Confined to her bed and unable to write for a decade, the gifted poet Rose Ausländer dictated many of her works. Born Rosalie Scherzer, Ausländer studied literature and philosophy in Cernauti for two years before moving to New York in 1921, where she worked as an editor for the Westlicher Herold. She married Ignaz Ausländer in 1923, and though they separated three years later, she kept the name. She returned to Cernauti in 1931 and published her first collection, Der Regenbogen (The Rainbow) in 1939, though the print run was destroyed by the Nazis in 1941. After two years in a ghetto and a third year in hiding, Ausländer moved to Bucharest, where she befriended the poet Paul Celan, and then returned to New York, working as a translator of poetry and a foreign correspondent for a transport company from 1953–1961. She published her second book, Blinder Sommer (Blind Summer), in 1965. After moving to West Germany in 1967, she continued to write until 1978, when arthritis forced her to dictate her work. Her poems ran the gamut from reflections on nature to memories of the Holocaust, with vivid and unusual imagery that earned her a wealth of literary prizes in post-war Germany.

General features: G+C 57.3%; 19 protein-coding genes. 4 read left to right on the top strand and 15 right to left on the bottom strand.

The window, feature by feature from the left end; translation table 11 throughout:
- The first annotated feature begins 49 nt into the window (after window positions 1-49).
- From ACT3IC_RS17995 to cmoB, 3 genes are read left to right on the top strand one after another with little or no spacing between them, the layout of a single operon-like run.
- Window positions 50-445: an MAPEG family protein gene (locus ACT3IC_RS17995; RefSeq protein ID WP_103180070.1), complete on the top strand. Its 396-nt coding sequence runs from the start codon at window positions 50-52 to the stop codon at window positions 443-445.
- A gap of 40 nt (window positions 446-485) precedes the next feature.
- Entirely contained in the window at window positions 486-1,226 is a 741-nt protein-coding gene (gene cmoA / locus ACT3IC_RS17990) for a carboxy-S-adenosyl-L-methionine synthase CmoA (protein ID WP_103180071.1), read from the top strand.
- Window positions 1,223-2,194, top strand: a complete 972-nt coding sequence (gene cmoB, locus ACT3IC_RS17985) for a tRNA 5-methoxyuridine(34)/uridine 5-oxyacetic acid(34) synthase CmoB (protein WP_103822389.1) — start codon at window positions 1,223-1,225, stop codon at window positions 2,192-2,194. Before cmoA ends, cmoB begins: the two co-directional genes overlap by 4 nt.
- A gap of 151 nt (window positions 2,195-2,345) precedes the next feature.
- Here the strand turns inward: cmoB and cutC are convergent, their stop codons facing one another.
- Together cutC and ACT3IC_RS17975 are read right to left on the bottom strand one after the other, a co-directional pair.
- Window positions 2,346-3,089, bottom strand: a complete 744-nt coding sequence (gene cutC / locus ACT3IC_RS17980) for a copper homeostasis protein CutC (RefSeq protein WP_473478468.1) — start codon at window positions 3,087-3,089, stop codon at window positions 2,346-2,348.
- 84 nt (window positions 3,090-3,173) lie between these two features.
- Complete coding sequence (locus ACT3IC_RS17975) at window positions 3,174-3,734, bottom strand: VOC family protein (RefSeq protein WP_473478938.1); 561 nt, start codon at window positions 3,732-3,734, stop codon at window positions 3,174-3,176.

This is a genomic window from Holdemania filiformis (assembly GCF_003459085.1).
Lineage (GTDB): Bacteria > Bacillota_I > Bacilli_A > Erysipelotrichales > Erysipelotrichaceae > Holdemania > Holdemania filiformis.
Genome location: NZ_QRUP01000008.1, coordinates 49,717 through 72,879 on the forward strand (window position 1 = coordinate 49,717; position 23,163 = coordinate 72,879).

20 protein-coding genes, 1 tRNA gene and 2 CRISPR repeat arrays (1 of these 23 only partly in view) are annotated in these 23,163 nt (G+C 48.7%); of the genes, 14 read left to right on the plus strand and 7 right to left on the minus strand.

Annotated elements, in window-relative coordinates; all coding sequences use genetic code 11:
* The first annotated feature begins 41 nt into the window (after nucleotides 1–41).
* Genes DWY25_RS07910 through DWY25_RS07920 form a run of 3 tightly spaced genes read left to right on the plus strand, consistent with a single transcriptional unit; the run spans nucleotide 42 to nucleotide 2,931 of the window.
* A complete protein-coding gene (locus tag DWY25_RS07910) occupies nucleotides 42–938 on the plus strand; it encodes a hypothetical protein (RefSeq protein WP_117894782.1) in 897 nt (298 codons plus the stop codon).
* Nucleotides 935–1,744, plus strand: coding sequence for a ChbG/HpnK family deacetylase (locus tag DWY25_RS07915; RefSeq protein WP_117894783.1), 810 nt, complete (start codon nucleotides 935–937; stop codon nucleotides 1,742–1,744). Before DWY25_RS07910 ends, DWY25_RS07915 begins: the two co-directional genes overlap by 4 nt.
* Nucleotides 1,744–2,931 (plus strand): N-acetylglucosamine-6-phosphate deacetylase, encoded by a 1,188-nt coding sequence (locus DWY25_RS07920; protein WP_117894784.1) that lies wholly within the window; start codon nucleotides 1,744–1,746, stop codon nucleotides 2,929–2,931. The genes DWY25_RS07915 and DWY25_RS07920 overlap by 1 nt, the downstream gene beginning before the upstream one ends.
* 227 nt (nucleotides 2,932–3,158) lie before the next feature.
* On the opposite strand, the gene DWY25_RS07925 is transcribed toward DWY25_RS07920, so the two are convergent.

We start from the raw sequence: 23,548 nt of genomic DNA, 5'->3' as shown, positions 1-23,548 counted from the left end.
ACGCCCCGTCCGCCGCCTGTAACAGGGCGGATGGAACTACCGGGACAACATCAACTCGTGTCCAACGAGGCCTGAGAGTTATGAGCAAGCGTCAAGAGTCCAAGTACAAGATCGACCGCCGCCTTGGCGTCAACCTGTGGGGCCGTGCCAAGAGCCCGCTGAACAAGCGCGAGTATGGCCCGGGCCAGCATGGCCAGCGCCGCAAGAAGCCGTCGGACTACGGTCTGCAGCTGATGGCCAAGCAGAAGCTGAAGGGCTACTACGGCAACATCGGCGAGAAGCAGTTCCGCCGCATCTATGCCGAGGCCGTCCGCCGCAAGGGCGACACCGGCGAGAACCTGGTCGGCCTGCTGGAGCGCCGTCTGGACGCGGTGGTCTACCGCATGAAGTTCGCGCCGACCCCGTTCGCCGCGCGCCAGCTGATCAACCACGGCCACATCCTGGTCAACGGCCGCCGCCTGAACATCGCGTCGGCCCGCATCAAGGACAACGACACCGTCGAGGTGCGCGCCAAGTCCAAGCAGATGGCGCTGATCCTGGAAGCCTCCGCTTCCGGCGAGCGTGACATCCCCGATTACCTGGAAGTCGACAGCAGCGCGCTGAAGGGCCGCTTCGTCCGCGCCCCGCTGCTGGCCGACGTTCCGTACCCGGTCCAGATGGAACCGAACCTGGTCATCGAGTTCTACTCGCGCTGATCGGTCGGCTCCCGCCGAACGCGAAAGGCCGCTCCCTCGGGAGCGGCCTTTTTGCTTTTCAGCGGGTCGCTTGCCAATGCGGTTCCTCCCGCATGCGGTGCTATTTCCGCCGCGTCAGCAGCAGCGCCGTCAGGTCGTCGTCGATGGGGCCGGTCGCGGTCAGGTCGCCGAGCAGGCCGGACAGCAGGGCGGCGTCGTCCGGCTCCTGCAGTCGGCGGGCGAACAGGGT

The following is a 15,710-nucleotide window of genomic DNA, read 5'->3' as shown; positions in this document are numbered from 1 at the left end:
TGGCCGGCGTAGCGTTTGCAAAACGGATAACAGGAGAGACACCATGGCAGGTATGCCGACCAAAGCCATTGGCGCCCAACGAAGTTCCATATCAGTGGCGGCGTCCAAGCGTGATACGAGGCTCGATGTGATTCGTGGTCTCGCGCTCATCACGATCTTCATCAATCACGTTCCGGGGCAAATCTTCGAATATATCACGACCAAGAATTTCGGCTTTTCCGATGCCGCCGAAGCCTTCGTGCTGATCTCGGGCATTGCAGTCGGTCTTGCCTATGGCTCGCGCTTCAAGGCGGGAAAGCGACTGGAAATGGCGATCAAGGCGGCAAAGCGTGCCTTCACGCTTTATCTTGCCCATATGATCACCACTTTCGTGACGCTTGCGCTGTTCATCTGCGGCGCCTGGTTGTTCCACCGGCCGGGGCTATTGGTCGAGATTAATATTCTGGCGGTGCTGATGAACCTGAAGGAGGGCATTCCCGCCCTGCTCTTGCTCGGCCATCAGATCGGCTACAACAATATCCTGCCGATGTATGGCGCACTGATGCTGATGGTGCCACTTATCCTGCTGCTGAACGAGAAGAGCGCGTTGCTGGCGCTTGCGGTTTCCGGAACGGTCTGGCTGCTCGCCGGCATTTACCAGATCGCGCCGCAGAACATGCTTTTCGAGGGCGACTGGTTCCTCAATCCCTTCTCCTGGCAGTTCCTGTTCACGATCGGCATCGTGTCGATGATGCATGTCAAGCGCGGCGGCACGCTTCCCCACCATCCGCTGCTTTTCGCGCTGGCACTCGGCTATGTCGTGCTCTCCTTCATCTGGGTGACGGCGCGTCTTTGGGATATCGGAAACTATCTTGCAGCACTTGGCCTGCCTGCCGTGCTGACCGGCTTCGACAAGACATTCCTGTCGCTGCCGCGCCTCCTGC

More on Rose Auslander
How to cite this page
Jewish Women's Archive. "Rose Auslander." (Viewed on August 24, 2019) <https://jwa.org/people/ausl-nder-rose>.